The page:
Many of us have childhood memories of waking, screaming, from dreams so appalling as to blank out the mind with horror and awe, the brain’s creations being too strong by far for the waking infant consciousness to cope with or even begin to understand. Was that not so for the waking of consciousness itself, long ago when one idea collided with another in our evolving brains? The ability to slide one image over another, to slip the lions head on to the body of a man and believe it just so; to see great figures in the night sky as if observing peering faces in wallpaper patterns and believe them just so?
They come, they come. These images co-mingle in our systems of perception and we experience them as in our sense of daily life, these unbidden visions and personages. Without necessary clues to their true nature we see them as life, flawlessly as a part of the lived day. Their ability to slide into our perceptions of the material world must give us pause to question where exactly, and with what, we are experiencing the material world.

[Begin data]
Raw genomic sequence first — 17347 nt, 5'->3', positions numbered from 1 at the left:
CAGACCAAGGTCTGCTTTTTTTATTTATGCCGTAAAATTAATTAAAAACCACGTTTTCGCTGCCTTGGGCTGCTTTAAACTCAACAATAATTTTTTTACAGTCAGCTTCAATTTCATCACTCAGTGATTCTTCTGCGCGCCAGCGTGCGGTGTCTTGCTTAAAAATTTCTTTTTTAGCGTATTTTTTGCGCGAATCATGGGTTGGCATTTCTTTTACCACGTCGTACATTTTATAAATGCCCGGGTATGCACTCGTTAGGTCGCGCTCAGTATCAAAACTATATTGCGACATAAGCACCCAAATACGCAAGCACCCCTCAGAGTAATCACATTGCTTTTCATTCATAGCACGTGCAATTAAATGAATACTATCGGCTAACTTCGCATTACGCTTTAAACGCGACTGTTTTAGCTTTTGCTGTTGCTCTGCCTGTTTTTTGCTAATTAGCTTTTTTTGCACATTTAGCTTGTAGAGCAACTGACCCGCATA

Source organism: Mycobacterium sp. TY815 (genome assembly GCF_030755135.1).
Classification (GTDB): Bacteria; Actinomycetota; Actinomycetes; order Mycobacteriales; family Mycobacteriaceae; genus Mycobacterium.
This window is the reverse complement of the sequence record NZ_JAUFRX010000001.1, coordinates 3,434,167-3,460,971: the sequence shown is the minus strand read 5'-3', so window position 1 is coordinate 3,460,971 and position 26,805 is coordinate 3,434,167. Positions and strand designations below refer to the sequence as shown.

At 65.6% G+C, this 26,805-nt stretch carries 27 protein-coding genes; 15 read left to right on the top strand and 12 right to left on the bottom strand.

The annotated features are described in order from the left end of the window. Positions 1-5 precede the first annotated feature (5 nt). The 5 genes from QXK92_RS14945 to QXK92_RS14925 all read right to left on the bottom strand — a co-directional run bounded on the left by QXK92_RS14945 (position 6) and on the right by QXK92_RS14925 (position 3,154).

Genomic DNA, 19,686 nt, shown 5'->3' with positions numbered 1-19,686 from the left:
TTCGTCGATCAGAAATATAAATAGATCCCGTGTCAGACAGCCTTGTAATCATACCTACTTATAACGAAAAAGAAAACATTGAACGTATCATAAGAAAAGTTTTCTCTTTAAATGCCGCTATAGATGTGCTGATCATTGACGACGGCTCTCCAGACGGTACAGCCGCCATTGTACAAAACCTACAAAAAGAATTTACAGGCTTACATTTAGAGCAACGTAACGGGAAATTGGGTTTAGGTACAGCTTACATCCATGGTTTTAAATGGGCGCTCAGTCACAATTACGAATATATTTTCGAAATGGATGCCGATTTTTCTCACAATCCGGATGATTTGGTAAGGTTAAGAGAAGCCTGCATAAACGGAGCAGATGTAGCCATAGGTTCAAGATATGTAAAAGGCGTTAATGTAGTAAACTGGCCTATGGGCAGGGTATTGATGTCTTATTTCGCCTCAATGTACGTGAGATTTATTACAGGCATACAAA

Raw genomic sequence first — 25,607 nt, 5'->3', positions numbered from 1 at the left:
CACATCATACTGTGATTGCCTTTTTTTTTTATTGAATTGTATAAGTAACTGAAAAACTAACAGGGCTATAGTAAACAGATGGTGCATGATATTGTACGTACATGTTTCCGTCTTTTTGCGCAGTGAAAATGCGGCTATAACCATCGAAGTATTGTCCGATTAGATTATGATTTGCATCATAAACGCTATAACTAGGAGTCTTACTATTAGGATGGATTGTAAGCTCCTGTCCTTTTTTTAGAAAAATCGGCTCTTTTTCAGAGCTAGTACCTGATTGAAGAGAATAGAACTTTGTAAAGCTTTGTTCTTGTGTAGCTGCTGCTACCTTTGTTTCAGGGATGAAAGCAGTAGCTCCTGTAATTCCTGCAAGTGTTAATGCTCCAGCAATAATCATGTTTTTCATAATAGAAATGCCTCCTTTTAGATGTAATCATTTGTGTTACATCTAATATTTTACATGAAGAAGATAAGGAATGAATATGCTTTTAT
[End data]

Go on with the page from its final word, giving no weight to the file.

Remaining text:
So – the visitors from deep within our brains come to us under circumstances of extremes – certain conditions allow these out-of-control denizens their moment in the sunlight of consciousness. And we have seen how these visions and hallucinations belong to the amoral wilderness of our neuronal forests. Coagulating from the brain’s chemical and electrical whirling, like stars from galactic stardust they emerge as moods and figures and are the stuff of our emotional apprehension of the material world. They show how we might be or how we might interact with the world had not societal, analytic consciousness taken a grip of our lives. But we need them, cannot, I maintain, exist nor find our way in the world without contact with these archetypes, and with the cauldron of their making – the limbic and other systems deep in the brain. This contact has been made problematic for us in many ways: social organization and societal conscious thought – analytical thought – has blurred and barred our connection to the emotional living of the world. We might seem now only to wave across an impassable void to the lords of misrule. Or so it would be if it were not for the demolitions of the barriers between them and consciousness, and the building of bridges across to them, by the destroying and creating arts.
The realization that our brains are creating, from various sources, our experience of the world, and that we are not looking out of windows in our heads to examine it, can come as a shock.
My own epiphany came thus.